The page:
Community policing can take on a wide variety of forms — including some that don’t begin with police, but with residents and observers who know enough to make a key call or two.
And that was the case on Labor Day morning, when a group of local divers — members of the longstanding North Shore Frogmen club – noticed two men hauling off some 30 lobsters from Rockport’s Old Garden Beach.
They didn’t think it looked right, they alerted a beach lifeguard and the lifeguard rightfully brought in Rockport Police and the town’s harbormasters. And because of all their swift action and recognition, two alleged poachers – you can’t call them anything but — are facing criminal charges of illegally harvesting 30 undersized lobsters.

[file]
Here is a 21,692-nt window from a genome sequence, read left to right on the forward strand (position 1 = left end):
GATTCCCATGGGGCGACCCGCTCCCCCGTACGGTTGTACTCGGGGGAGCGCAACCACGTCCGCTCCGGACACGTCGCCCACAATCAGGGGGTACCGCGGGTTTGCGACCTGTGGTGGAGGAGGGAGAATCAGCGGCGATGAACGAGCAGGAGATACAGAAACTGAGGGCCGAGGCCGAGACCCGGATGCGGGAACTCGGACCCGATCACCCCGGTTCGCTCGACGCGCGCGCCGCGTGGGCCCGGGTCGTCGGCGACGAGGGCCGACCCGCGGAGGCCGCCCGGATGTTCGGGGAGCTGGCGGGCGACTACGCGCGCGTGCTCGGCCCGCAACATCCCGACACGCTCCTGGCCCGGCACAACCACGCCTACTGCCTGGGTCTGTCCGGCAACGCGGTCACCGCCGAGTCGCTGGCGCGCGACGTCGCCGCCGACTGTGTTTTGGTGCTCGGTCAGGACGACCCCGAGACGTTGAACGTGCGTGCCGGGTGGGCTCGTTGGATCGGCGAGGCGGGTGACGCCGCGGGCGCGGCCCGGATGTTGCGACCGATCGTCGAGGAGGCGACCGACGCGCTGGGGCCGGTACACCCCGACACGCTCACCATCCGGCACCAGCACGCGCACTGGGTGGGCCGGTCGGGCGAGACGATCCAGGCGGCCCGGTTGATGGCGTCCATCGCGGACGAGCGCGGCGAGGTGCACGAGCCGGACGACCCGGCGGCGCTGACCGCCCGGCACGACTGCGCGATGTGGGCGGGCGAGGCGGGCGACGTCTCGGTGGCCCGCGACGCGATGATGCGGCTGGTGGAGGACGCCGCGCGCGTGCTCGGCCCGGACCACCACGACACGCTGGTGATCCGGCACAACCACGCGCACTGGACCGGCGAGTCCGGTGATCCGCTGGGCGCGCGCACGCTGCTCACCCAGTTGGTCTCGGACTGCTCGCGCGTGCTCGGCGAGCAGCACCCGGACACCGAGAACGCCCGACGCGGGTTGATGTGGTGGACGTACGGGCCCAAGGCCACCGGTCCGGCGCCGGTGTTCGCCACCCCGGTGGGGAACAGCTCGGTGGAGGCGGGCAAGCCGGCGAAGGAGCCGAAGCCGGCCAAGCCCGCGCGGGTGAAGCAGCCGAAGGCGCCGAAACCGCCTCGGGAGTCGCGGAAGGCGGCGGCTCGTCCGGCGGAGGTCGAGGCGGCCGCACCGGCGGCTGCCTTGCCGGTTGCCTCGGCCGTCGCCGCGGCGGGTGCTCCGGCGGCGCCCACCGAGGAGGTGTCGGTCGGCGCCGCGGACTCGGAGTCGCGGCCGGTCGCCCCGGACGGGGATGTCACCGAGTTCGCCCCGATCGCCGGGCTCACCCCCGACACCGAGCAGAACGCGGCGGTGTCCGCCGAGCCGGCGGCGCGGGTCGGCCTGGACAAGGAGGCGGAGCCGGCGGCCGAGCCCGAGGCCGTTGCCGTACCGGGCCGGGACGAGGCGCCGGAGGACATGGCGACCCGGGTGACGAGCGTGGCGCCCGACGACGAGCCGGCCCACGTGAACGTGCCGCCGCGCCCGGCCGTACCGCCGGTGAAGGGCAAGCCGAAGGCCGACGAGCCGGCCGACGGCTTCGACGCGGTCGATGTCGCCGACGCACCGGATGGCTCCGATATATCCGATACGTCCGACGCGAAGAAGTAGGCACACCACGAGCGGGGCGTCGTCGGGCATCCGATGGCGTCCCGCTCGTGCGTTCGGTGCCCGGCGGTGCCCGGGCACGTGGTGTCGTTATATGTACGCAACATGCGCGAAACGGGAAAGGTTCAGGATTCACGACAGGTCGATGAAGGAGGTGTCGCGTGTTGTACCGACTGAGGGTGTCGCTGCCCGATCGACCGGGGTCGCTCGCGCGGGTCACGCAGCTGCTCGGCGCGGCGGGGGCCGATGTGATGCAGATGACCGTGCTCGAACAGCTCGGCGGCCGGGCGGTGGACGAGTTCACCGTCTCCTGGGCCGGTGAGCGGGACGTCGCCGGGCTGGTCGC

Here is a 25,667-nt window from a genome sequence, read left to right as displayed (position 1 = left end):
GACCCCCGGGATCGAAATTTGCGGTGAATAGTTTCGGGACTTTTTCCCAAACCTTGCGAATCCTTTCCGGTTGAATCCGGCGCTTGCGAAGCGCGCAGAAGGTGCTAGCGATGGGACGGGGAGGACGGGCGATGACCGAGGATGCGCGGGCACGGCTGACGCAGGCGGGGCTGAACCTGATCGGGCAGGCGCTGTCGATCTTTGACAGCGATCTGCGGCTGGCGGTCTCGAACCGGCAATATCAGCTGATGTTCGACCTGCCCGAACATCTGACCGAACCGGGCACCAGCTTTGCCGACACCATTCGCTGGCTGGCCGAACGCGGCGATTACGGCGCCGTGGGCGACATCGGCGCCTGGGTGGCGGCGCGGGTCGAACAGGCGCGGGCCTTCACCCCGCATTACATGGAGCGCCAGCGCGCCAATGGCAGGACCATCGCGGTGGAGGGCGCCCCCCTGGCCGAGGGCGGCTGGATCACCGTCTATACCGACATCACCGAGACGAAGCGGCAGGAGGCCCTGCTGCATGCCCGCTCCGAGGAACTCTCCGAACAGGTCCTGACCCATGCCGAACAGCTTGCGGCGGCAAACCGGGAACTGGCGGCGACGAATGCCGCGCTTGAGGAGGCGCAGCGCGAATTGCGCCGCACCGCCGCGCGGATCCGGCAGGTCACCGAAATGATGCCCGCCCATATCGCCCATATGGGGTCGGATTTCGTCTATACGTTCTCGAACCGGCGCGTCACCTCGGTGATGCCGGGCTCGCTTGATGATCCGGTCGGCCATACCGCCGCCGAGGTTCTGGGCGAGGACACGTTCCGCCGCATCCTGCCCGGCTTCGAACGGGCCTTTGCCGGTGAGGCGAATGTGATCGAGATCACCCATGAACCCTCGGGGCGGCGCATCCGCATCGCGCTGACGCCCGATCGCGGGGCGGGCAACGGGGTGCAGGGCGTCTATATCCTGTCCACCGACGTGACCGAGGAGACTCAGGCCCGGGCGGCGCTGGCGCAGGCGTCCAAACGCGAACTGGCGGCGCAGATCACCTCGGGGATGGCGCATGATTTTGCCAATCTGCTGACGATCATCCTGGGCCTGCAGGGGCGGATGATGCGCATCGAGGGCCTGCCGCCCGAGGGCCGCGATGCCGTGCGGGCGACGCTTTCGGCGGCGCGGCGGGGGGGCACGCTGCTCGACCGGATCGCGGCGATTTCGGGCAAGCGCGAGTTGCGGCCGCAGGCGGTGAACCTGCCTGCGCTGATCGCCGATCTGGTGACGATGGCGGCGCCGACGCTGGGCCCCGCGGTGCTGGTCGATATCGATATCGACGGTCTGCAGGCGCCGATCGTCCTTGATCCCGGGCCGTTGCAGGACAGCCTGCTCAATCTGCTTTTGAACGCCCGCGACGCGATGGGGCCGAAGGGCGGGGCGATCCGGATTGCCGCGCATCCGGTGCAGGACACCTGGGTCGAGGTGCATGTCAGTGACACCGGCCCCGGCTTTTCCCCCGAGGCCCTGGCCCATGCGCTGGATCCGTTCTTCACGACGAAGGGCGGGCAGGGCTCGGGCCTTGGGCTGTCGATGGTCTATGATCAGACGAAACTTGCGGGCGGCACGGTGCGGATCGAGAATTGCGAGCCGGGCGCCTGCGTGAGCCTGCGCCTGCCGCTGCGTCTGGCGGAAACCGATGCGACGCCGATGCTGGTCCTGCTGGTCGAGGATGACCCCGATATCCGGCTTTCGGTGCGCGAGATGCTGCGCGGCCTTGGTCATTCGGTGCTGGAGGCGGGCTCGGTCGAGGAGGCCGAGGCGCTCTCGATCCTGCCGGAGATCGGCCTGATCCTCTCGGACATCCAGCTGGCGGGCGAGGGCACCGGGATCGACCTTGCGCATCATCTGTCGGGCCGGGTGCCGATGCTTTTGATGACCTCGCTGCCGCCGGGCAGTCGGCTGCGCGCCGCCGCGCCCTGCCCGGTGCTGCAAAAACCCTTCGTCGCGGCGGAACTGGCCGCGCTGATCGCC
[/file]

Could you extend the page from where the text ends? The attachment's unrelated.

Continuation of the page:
It was Vinny Egizi, one of four divers out that day and the Frogmen’s organizational treasurer, who noticed that the two men — later identified as Igor Moochnick, 39, Pietor Epshtein, 42 — seemed to be handling a lot of lobsters. “If I get two or three lobsters a day, I’m pretty pleased,” Egizi said. Plus, the lobster haulers raised other red flags, too, telling Egizi that they couldn’t loan him a piece of equipment because theirs was rented. That didn’t jive with what Egizi knew about legitimate lobstermen, their licenses and commitments.
Look, the poaching of undersized lobsters might not be seen by many as the most heinous public safety threat. But it is, in fact, not only a crime against wildlife and the environment, but against all of those lobstermen who play by the rules as well.
These arrests came about because these divers knew enough to abide by the classic axiom: if you see something, say something. It’s the kind of help police and other authorities count on — and it’s the kind of help community policing is all about.